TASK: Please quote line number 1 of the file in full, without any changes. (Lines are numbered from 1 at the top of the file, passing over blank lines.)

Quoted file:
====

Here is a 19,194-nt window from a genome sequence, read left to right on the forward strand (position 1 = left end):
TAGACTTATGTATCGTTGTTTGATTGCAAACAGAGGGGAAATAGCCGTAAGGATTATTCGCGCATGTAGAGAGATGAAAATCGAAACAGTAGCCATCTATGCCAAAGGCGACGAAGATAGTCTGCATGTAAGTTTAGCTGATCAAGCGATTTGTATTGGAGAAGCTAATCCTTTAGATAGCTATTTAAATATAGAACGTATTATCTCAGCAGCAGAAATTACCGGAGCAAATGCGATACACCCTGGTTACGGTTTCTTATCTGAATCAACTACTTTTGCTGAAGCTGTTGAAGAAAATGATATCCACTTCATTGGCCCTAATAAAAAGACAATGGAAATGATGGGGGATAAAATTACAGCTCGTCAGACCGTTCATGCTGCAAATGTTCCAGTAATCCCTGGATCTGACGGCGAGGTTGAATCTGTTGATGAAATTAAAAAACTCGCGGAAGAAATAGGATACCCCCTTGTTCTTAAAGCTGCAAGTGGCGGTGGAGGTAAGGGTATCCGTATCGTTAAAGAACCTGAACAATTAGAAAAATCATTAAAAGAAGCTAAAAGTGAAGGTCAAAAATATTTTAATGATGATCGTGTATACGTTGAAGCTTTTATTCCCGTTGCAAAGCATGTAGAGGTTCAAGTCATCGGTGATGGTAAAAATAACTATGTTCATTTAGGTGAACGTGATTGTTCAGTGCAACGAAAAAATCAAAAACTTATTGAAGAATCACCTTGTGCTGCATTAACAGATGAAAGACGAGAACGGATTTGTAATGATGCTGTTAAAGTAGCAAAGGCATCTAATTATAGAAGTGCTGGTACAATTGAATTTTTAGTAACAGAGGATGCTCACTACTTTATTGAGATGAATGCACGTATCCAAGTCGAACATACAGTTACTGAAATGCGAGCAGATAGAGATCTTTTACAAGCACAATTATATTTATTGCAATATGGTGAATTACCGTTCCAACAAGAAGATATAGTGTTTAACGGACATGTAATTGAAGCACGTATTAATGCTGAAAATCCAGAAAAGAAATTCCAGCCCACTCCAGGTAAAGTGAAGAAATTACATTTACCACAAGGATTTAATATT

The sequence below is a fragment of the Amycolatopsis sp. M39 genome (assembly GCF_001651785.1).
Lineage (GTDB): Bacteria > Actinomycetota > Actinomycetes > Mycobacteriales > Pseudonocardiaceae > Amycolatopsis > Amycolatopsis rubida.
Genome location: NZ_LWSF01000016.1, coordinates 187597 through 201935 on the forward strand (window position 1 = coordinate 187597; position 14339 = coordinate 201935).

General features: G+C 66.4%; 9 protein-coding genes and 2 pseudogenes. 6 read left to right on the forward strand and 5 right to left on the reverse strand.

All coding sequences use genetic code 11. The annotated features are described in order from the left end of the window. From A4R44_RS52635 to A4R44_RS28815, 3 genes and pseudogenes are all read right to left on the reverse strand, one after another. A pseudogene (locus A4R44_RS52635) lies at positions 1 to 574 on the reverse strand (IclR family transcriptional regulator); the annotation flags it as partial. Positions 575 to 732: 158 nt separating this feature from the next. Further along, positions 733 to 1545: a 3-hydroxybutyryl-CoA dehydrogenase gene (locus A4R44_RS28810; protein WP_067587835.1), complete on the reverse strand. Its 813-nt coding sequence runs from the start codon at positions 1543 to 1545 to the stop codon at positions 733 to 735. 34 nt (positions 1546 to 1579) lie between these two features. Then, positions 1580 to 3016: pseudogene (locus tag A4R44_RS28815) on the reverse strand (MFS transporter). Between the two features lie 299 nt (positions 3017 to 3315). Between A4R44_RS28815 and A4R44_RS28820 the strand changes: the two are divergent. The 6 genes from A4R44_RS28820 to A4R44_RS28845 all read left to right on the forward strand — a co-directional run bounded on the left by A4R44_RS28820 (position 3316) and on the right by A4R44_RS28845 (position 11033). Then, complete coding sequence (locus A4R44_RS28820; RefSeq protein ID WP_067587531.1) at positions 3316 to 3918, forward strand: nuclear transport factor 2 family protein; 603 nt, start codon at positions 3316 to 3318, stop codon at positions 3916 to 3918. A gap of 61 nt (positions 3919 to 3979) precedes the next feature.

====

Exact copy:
Here is a 19,194-nt window from a genome sequence, read left to right on the forward strand (position 1 = left end):